Skirball fire sparked by illegal cooking fire, California officials say

PHOTO: A Los Angeles County Fire helicopter flies over the Skirball Fire which began early morning in Bel-Air, Calif., Dec. 6, 2017.PlayJohn Cetrino/EPA
WATCH Air quality warnings in effect in California as Thomas fire advances

The Skirball brushfire that caused residents of Los Angeles' affluent Bel-Air neighborhood to flee their multimillion-dollar mansions last week was sparked by an illegal cooking fire, the Los Angeles Fire Department said in a press release Tuesday.

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The fire broke out on Dec. 6 just before 5 a.m. at an encampment under Interstate 405 and Sepulveda Boulevard in Los Angeles County, the department said. The fire then spread through arid landscapes was fanned by Santa Ana winds, which have exacerbated five other fires in the state in the past week.

No one was present when authorities arrived at the area of origin, and no arrests have been made in connection with the fire, officials said.

SLIDESHOW: Photos: Wildfires continue to rage across Southern California

The Skirball fire has burned more than 400 acres, destroyed six homes and damaged 12 others in Bel-Air, the fire department said. As of Tuesday, it was 85 percent contained, but dozens of firefighters continued to work to achieve 100 percent containment, according to fire officials.

Last week the Skirball fire caused all Los Angeles Unified School District schools in the San Fernando Valley and 17 schools on Los Angeles' Westside to shutter because of poor air quality, officials said. All evacuations due to the Skirball fire have been lifted.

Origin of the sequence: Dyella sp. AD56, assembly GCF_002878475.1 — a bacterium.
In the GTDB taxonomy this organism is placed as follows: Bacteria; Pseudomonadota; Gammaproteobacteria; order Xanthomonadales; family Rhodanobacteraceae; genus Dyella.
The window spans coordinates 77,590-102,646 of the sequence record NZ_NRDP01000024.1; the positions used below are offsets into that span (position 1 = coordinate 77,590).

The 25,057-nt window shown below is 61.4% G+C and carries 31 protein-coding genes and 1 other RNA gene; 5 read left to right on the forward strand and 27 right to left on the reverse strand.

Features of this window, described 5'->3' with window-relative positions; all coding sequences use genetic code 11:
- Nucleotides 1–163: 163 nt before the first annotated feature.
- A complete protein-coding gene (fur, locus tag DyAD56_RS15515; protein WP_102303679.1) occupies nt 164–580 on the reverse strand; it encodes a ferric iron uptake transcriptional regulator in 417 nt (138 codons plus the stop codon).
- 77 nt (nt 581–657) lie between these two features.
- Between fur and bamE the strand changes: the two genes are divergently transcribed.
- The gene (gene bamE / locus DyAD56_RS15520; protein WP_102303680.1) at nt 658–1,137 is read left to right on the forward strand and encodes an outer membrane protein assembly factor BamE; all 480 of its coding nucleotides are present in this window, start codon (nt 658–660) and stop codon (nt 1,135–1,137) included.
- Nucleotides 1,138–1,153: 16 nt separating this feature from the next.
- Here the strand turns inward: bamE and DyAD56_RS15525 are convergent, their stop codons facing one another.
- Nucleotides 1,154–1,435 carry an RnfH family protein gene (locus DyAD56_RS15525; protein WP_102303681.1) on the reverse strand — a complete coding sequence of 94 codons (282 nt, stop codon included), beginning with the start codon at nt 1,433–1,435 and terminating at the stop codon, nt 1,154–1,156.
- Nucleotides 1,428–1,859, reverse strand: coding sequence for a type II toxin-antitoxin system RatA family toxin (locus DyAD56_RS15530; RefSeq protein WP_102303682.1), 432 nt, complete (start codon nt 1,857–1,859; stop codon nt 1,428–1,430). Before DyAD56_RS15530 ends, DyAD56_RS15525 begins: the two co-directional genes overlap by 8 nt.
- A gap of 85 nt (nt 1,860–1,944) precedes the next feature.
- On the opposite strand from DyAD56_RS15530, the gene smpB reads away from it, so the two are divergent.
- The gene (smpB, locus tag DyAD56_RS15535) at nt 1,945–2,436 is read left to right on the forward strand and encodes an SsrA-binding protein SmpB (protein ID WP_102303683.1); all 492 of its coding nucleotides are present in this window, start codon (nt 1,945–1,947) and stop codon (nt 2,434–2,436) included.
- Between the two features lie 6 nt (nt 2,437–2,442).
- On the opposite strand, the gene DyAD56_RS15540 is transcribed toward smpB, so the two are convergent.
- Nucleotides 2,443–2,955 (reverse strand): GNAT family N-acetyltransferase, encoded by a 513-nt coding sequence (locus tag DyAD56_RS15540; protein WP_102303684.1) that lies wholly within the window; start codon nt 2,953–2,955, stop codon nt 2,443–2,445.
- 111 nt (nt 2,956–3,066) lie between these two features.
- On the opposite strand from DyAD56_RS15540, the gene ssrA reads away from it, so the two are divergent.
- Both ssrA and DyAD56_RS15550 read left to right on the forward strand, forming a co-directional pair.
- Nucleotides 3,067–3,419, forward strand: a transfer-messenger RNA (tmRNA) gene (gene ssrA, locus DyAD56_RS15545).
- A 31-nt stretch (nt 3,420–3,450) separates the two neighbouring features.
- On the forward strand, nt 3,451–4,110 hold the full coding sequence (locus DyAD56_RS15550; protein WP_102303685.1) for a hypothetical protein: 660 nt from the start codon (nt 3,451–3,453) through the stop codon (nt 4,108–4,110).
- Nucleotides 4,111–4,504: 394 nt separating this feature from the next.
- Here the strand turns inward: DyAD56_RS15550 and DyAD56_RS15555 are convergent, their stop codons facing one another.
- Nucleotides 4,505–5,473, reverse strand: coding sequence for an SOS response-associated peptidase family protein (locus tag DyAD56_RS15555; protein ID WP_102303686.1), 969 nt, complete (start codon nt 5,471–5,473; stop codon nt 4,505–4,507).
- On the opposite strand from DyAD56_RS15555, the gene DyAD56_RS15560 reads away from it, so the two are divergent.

PHOTO: A burnt out house and car are seen after the Skirball wildfire swept through the exclusive enclave of Bel Air, Calif., Dec. 7, 2017.
Mark Ralston/AFP/Getty Images
A burnt out house and car are seen after the Skirball wildfire swept through the exclusive enclave of Bel Air, Calif., Dec. 7, 2017.

PHOTO: Smoke from the Skirball Fire rises above the 405 freeway near the Bel-Air area of Los Angeles, Dec. 6, 2017.Robyn Beck/AFP/Getty Images
Smoke from the Skirball Fire rises above the 405 freeway near the Bel-Air area of Los Angeles, Dec. 6, 2017.

PHOTO: A member of a fire team hand crew monitors embers to prevent fire from jumping to the west side of the 405 freeway, at the Skirball Fire near the Bel Air area of Los Angeles, Dec. 6, 2017.Robyn Beck/AFP/Getty Images
A member of a fire team hand crew monitors embers to prevent fire from jumping to the west side of the 405 freeway, at the Skirball Fire near the Bel Air area of Los Angeles, Dec. 6, 2017.

About 90 percent of wildfires in the U.S. are caused by people, according to the National Park Service. The fires are often caused by campfires that are left unattended, the burning of debris, cigarettes that are discarded negligently or intentional acts, the agency said, with the remaining wildfires caused by lightning or lava.

Five fires are still blazing through the Golden State.

The Thomas fire, threatening more than 18,000 structures in Santa Barbara and Ventura counties, remains the main concern for firefighters, at just 25 percent containment.

PHOTO: Santa Barbara harbor stands as wildfire burns along the coast during the Thomas Fire in Santa Barbara, Calif., Dec. 12, 2017. Patrick T. Fallon/Reuters
Santa Barbara harbor stands as wildfire burns along the coast during the Thomas Fire in Santa Barbara, Calif., Dec. 12, 2017.

More than 6,000 fire personnel are still battling the Thomas fire, which has singed more than 236,000 acres, growing by more than 50,000 acres on Sunday alone. The Thomas fire has destroyed nearly 800 structures and damaged at least 187, according to the California Department of Forestry and Fire Protection.

PHOTO: Flames from the Thomas Fire burn in the hills of Montecito, Calif., east of Santa Barbara, Dec. 11, 2017.Robyn Beck/AFP/Getty Images
Flames from the Thomas Fire burn in the hills of Montecito, Calif., east of Santa Barbara, Dec. 11, 2017.

Severe weather will continue to promote significant fire growth in Santa Barbara County, the Department of Fire said.

Each of the remaining wildfires — the Lilac, Creek and Rye fires — were at least 92 percent contained as of Tuesday afternoon, officials said.

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